Of all the new gear I pulled out to play with on our backpacking trip into the Sawtooths, my son freaked out the most over his new pair of Merrell Hydro Choprock Sandals. He tried them on immediately, started running laps around the living room, ran out for a couple of rounds of jumping on the trampoline, then into the garage to begin bouldering on the climbing wall and refused to take them off for the next week of summer camp (even on water day). He likes the feel but also the look, especially compared with a rival brand on the kids’ outdoor circuit that makes a similar shoe but with weird colorways and stylings that make them look like they were designed as bigger toddler booties. Not bad for what Merrell calls a sandal.
Kids Mesh Sandals
The Merrell Hydro Choprocks exist in a footwear limbo, floating somewhere between sandal and shoe, a category inexplicably dominated by those ugly, nonfunctional, ugly, uncomfortable, poorly-equipped-for-outdoors, and did I say ugly, Crocs. The Merrell Choprock has open sides and light mesh, as well as a drawstring instead of Velcro or laces so that I guess makes it a sandal. But it has the treads, sturdier sides and a durable upper that in my opinion makes it more like a shoe. My son hiked like he was wearing standard outdoor shoes, including clambering up rocky slab trails and scrambling with a full pack without slipping. But when he tromped through creeks (just try and stop a 5 year old from fording any body of water, even after proving he or she could cross perfectly by hopping rocks) or wore them wading and fishing in a rocky alpine lake (where I might add, they prevented him from slipping on the stones while I took some Life-Alert spills trying in my flip-flops), not only did they not take on the extra water weight of a full shoe, they dried fast enough for some class 4 back to camp. And instead of laces or Velcro, both of which are unreliable at best and can be annoying at worst, this has a simple clinch elastic shoelace system meaning he can actually tighten his own shoes properly. What a world.
After a week wearing the Merrell Hydro Choprocks to summer camp, my son Jackson got to really try them out on our 10-mile-roundtrip backpacking adventure with 1700 foot of gain, while wearing his own full backpack for extra weight and balance challenges. Then we spent 2 days fishing and wading in a rocky high alpine lake, sent it on a couple of steep scrambles to and from our tent, and even threw in a few extra miles and somewhere around 900 feet of vert on a rocky/sandy/sun-baked day hike-cum-climb to point 9409. I’ve seen other kids’ shoes begin to fray and wilt under such pressure, turning into sad piles of textile just waiting to be added to the overflowing landfill, even ones advertised as outdoor shoes. But we got these home from our adventure a dark brown color and after hosing them off, they looked like new. He’s worn them about every other day since he got them, from summer camp biking and hiking to a couple of days hitting the hard hot pavement (and the zoo) in 100+ degree Boise. And he’ll probably be wearing them every active day until the snow comes in, and then they’ll be back all next summer too (hopefully, since we got them a comfortable size bigger)(though he can wear the Choprocks without socks so that gives even more room to grow). Once the snow starts falling, they’ll be safely tucked away.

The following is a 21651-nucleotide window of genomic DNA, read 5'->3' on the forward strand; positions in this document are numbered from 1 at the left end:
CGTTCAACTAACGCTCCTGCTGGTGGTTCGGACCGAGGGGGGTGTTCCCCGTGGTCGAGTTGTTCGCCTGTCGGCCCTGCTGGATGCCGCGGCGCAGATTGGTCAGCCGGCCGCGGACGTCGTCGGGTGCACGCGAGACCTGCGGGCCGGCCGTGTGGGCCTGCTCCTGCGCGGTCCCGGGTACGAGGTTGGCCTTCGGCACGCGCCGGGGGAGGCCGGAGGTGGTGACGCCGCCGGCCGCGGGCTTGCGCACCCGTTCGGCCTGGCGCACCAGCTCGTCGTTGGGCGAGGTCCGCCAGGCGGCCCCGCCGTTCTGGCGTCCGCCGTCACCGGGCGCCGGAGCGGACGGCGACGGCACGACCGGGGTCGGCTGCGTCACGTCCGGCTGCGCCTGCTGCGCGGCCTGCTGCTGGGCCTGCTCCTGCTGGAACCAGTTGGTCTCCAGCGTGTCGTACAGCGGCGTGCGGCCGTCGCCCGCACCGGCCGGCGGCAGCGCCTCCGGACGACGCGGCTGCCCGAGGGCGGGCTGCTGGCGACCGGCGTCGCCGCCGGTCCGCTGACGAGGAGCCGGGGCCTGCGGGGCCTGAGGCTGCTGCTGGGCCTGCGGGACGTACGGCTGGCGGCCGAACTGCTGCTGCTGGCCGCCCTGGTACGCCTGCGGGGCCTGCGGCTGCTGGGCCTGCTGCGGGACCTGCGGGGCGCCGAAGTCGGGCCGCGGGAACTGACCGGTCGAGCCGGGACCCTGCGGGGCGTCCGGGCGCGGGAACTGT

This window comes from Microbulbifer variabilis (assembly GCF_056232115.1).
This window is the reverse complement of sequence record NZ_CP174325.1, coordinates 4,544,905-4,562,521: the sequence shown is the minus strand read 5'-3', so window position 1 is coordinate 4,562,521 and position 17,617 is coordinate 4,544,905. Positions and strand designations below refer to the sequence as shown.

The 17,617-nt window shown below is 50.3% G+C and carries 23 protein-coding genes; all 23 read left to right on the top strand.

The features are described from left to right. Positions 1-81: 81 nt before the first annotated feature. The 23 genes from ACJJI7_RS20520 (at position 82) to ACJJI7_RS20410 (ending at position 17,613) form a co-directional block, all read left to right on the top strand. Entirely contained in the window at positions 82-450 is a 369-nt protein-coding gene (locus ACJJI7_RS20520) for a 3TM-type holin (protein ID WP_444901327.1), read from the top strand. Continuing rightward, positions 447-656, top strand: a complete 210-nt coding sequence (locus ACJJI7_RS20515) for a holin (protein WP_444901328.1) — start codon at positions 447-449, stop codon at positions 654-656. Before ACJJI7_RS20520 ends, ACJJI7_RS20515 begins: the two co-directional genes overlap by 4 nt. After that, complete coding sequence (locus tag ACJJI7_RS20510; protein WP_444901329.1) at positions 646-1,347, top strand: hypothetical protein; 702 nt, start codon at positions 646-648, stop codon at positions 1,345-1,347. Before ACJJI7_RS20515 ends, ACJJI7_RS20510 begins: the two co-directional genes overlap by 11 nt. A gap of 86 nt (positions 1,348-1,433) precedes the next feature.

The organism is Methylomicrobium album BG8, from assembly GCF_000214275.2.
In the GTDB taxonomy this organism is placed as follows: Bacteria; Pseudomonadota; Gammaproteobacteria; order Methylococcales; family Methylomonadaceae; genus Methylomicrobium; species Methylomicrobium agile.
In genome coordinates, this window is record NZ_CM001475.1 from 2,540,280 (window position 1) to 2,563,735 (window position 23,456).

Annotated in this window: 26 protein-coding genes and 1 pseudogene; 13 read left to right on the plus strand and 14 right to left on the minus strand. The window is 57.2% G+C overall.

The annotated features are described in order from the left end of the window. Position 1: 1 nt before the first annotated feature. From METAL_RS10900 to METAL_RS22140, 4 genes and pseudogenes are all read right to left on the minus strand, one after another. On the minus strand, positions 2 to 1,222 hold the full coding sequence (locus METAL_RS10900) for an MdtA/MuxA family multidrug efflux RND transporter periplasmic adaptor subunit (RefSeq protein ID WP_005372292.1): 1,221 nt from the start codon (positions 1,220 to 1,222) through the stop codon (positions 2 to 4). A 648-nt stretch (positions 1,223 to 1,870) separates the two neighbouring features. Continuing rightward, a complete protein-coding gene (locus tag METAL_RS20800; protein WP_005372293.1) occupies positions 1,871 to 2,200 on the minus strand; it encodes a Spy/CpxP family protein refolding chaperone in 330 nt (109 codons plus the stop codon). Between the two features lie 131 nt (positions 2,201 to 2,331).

The only issue I have with this category of shoes is that they’re really only 1-season shoes up here (though probably the rest of the country can rock them 3 seasons). You need fully-covered feet in winter snow, spring melt, and fall wintry mix. And when temps are lower, getting the Choprocks will give your kid cold feet faster than a Manhattan playboy on the eve of his wedding. And while the tread on these are great, they’re not thick enough to deal with deep mud without your kid getting sucked into the quagmire (though, again, he or she can just run the whole shoe through a creek or lake to clean them off once he or she extracts said shoe from the brown depths).
“MERRELL HYDRO CHOPROCKS: INDISPENSABLE FOR SUMMER ADVENTURE” How about that for a tagline? But really, footwear is arguably the most important single category of outdoor adventure gear. And all too often, gear made for kids is made cheaply and held to lesser standards, which can seriously end any family trips you plan whether it be climbing Sawtooth peaks or running around the sun-baked concrete of urban exploration. The Merrel Choprock Sandal ($50) combines the all-around performance and durability of a leading outdoor shoe with the versatility (both in the ability to be used on watery adventures as well as ease of cleaning) or a full-strap sandal. And as an added benefit, my son thinks they look much cooler than his other water outdoor shoes, which makes putting on the right shoes for adventure the most painless part of our pre-adventure morning.